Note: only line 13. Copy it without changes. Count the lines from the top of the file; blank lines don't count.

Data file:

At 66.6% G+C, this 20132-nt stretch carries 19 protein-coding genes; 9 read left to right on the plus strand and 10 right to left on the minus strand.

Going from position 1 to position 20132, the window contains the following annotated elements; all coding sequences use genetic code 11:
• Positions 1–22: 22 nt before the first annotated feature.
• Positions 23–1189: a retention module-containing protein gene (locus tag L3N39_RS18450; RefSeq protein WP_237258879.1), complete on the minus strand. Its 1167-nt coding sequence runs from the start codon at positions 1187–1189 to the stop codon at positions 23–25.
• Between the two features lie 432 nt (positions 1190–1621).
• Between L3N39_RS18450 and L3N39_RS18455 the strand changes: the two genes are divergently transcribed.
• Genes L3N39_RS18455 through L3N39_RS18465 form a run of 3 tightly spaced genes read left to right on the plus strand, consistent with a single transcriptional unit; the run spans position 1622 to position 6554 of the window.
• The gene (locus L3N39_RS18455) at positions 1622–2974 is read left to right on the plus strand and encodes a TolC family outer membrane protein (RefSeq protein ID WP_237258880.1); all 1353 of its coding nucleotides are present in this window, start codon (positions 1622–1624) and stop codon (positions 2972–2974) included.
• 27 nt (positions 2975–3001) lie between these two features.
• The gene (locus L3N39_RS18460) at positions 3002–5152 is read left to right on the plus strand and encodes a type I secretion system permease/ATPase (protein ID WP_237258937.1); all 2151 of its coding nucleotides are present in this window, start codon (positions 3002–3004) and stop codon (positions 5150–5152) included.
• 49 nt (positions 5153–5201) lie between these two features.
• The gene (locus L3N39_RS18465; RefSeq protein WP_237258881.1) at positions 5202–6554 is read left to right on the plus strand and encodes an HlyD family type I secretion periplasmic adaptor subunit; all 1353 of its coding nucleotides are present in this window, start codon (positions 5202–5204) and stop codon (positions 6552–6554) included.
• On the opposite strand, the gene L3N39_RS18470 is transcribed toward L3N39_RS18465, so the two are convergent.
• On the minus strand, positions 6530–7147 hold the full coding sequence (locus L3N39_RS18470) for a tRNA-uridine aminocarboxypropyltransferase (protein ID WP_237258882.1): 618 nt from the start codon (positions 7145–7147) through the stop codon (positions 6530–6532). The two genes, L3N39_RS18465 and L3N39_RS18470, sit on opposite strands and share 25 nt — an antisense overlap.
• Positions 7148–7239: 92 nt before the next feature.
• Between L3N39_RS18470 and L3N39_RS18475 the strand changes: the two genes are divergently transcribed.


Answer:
• On the opposite strand, the gene L3N39_RS18470 is transcribed toward L3N39_RS18465, so the two are convergent.